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Buoyant coastal currents over slopes
Steve Lentz and Karl Helfrich

Figure 1.

Click to enlarge

Figure 2.

Figure 3.
Discharge on to the continental shelf of relatively fresh, buoyant water from rivers and estuaries is a common feature of coastal regions. The fate of this buoyant fluid is of crucial importance because these currents transport constituents such as sediment, marine organisms, nutrients, and chemical pollutants. As this fresh water enters the coastal ocean, a fraction of the transport will be directed by the earth's rotation (the Coriolis acceleration) along the coast (see Figure 1) to form surface-trapped buoyancy current that propogates with the coastline on its right-hand side (in the northern hemisphere).

Most existing theories and numerical modeling work have been based on rotating buoyancy currents against a vertical wall. But as the figure shows, the continental shelf is not a vertical wall and the continental slope can be expected to influence the structure (width, depth and velocity fields) and the speed of the nose of the gravity current.

To address deficiency, we have developed a scaling theory for a rotating buoyancy current over a sloping bottom. The theory gives the structure and nose speed of the current as a function of the external parameters, the freshwater volume transport Q, the bottom slope ALPHA, the density difference between the fresh and saltier ambient water DELTA-RHO, and the Coriolis frequency f.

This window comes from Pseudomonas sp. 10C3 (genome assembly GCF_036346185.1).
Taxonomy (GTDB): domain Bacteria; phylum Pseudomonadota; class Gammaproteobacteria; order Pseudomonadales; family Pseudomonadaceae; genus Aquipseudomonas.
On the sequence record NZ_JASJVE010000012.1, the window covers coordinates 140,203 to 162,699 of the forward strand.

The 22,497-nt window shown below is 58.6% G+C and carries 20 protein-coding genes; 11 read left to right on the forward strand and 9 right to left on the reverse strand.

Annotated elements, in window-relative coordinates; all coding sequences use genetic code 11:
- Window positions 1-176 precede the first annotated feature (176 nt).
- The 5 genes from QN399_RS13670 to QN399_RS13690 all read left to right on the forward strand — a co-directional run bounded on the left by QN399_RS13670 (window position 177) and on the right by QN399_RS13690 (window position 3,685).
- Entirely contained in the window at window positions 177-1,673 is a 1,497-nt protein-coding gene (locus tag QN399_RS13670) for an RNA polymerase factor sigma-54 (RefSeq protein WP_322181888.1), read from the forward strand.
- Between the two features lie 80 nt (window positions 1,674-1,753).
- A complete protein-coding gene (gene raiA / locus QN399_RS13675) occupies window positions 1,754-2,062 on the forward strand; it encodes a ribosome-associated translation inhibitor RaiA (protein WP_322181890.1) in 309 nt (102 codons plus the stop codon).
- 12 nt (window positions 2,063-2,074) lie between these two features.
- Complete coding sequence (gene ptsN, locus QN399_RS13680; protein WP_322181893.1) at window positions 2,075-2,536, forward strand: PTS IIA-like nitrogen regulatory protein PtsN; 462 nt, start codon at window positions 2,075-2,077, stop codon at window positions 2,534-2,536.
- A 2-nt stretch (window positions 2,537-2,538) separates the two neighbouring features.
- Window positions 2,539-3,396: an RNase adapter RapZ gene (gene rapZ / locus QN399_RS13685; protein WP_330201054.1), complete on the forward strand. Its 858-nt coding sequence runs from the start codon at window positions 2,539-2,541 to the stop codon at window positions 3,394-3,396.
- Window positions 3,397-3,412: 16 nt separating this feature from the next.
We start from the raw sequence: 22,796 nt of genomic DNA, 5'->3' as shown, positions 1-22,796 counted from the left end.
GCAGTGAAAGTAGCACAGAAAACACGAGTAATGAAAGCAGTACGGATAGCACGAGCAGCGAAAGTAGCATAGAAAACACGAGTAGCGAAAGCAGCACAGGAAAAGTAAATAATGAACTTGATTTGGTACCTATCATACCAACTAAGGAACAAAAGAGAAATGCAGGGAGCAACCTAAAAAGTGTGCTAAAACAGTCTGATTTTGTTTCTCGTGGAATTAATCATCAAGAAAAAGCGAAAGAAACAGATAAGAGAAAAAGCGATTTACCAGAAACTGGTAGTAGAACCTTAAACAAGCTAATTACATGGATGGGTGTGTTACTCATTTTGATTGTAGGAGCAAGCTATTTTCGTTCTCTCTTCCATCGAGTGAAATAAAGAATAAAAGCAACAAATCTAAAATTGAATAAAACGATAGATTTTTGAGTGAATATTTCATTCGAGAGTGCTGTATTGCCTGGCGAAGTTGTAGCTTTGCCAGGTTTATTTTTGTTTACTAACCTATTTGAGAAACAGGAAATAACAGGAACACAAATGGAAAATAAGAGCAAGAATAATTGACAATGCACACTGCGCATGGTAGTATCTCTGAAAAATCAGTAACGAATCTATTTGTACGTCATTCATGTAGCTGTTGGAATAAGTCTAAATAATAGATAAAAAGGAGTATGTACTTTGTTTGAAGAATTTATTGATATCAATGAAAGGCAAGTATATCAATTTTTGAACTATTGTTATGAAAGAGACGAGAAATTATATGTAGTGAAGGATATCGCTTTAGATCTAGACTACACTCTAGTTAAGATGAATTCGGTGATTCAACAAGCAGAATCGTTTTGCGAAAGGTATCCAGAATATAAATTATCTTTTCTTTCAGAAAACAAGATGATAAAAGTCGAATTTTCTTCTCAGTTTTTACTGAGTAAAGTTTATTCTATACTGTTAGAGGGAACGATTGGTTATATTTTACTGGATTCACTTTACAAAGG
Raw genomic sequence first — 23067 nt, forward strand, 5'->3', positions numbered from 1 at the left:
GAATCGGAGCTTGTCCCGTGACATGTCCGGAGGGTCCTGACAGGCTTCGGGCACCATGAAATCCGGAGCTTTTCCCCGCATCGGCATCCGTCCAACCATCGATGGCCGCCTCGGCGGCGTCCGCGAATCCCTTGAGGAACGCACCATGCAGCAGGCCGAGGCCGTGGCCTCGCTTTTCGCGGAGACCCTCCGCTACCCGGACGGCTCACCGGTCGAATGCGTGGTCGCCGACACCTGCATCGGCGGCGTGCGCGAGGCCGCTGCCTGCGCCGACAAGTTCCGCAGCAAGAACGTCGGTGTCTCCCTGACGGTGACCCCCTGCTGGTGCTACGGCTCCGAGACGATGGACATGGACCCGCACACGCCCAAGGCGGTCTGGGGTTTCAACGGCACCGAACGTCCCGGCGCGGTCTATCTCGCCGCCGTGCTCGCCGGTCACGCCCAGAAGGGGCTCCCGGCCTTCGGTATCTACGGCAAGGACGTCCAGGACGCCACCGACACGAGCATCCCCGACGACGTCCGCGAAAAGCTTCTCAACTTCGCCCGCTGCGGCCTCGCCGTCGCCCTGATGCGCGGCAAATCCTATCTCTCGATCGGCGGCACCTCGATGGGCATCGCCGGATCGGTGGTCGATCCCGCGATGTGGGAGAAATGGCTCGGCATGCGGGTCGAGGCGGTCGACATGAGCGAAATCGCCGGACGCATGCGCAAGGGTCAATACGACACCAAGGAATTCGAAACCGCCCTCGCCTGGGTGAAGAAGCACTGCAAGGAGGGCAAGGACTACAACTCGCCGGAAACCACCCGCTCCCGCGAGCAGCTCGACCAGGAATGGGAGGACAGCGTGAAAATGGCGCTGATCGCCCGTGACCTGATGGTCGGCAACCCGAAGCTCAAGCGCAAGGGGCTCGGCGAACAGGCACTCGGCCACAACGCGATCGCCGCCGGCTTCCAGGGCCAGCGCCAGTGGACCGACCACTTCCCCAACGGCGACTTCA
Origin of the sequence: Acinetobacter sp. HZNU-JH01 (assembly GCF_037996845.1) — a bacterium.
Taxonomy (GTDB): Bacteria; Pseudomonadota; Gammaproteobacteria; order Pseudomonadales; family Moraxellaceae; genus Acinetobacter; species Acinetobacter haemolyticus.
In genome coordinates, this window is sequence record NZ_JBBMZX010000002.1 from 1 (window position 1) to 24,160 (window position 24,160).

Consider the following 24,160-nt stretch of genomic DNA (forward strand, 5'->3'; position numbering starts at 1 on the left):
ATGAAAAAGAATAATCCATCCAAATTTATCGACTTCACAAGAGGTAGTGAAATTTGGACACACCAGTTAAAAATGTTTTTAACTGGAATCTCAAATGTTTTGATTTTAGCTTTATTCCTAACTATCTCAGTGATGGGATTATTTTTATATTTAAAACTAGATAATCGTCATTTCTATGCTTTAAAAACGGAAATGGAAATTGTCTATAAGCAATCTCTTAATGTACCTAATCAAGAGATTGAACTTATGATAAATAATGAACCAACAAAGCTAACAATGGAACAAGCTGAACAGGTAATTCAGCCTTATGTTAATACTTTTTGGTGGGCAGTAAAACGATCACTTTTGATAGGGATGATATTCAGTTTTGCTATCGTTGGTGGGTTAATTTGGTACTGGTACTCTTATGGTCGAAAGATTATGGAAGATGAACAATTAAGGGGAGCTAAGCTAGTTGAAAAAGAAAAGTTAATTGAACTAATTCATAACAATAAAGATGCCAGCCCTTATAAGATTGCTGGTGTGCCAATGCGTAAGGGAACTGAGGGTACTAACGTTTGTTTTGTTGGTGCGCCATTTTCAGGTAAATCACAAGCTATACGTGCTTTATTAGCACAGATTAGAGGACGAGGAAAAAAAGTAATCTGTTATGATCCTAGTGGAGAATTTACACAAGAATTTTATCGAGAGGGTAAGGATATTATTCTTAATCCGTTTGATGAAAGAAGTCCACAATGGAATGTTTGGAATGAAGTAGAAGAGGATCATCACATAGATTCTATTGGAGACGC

The scaling theory was tested against laboratory experiments on a 2-meter diameter rotating table (see Figure 2) in which these external parameters could be accurately varied.

Figure 3 shows a top-view image of an experimental buoyant current (dyed dark for visualization) from which nose speed and plume width could be measured.

The laboratory measurements were in very good agreement with the predictions of the scaling theory and our next steps are to try to apply these results to oceanic observations of buoyant plumes and broaden the laboratory work with further experiments and numerical model calculations of the phenomena.
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